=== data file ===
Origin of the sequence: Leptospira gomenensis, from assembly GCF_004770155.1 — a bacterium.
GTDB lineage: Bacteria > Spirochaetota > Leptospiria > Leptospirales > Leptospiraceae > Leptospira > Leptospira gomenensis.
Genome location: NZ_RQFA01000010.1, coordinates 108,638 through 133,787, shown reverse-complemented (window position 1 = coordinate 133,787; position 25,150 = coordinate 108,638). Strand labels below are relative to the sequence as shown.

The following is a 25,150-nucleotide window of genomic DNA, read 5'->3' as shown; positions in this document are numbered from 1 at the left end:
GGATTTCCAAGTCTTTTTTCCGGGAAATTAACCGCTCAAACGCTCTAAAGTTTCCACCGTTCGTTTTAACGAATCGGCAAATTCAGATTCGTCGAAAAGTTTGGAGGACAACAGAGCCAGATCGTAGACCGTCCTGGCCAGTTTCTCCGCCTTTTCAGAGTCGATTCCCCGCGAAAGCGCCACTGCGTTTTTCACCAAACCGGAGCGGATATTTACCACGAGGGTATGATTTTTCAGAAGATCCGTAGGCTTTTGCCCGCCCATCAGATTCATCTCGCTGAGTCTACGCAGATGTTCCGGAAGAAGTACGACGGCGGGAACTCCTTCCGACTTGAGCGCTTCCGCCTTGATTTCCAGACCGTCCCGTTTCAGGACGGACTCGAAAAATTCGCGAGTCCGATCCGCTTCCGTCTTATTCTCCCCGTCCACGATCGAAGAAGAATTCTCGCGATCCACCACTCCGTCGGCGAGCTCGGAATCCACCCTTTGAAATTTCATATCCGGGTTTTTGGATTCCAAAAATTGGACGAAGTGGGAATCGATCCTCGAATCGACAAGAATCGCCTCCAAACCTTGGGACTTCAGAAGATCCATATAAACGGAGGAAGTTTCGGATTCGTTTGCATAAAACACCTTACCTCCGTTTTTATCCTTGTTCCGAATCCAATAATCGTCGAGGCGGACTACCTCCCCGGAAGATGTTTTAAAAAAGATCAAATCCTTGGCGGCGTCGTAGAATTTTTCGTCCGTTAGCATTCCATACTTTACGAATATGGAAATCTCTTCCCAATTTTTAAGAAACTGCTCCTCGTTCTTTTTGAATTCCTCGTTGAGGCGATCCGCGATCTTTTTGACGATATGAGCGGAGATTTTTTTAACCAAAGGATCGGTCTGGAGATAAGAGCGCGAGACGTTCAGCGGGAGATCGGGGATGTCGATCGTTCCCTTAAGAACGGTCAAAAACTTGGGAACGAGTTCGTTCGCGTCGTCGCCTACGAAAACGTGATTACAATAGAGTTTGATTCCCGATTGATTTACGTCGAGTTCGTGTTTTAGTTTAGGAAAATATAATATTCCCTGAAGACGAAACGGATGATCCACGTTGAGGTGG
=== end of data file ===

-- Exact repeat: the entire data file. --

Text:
Origin of the sequence: Leptospira gomenensis, from assembly GCF_004770155.1 — a bacterium.
GTDB lineage: Bacteria > Spirochaetota > Leptospiria > Leptospirales > Leptospiraceae > Leptospira > Leptospira gomenensis.
Genome location: NZ_RQFA01000010.1, coordinates 108,638 through 133,787, shown reverse-complemented (window position 1 = coordinate 133,787; position 25,150 = coordinate 108,638). Strand labels below are relative to the sequence as shown.

The following is a 25,150-nucleotide window of genomic DNA, read 5'->3' as shown; positions in this document are numbered from 1 at the left end:
GGATTTCCAAGTCTTTTTTCCGGGAAATTAACCGCTCAAACGCTCTAAAGTTTCCACCGTTCGTTTTAACGAATCGGCAAATTCAGATTCGTCGAAAAGTTTGGAGGACAACAGAGCCAGATCGTAGACCGTCCTGGCCAGTTTCTCCGCCTTTTCAGAGTCGATTCCCCGCGAAAGCGCCACTGCGTTTTTCACCAAACCGGAGCGGATATTTACCACGAGGGTATGATTTTTCAGAAGATCCGTAGGCTTTTGCCCGCCCATCAGATTCATCTCGCTGAGTCTACGCAGATGTTCCGGAAGAAGTACGACGGCGGGAACTCCTTCCGACTTGAGCGCTTCCGCCTTGATTTCCAGACCGTCCCGTTTCAGGACGGACTCGAAAAATTCGCGAGTCCGATCCGCTTCCGTCTTATTCTCCCCGTCCACGATCGAAGAAGAATTCTCGCGATCCACCACTCCGTCGGCGAGCTCGGAATCCACCCTTTGAAATTTCATATCCGGGTTTTTGGATTCCAAAAATTGGACGAAGTGGGAATCGATCCTCGAATCGACAAGAATCGCCTCCAAACCTTGGGACTTCAGAAGATCCATATAAACGGAGGAAGTTTCGGATTCGTTTGCATAAAACACCTTACCTCCGTTTTTATCCTTGTTCCGAATCCAATAATCGTCGAGGCGGACTACCTCCCCGGAAGATGTTTTAAAAAAGATCAAATCCTTGGCGGCGTCGTAGAATTTTTCGTCCGTTAGCATTCCATACTTTACGAATATGGAAATCTCTTCCCAATTTTTAAGAAACTGCTCCTCGTTCTTTTTGAATTCCTCGTTGAGGCGATCCGCGATCTTTTTGACGATATGAGCGGAGATTTTTTTAACCAAAGGATCGGTCTGGAGATAAGAGCGCGAGACGTTCAGCGGGAGATCGGGGATGTCGATCGTTCCCTTAAGAACGGTCAAAAACTTGGGAACGAGTTCGTTCGCGTCGTCGCCTACGAAAACGTGATTACAATAGAGTTTGATTCCCGATTGATTTACGTCGAGTTCGTGTTTTAGTTTAGGAAAATATAATATTCCCTGAAGACGAAACGGATGATCCACGTTGAGGTGG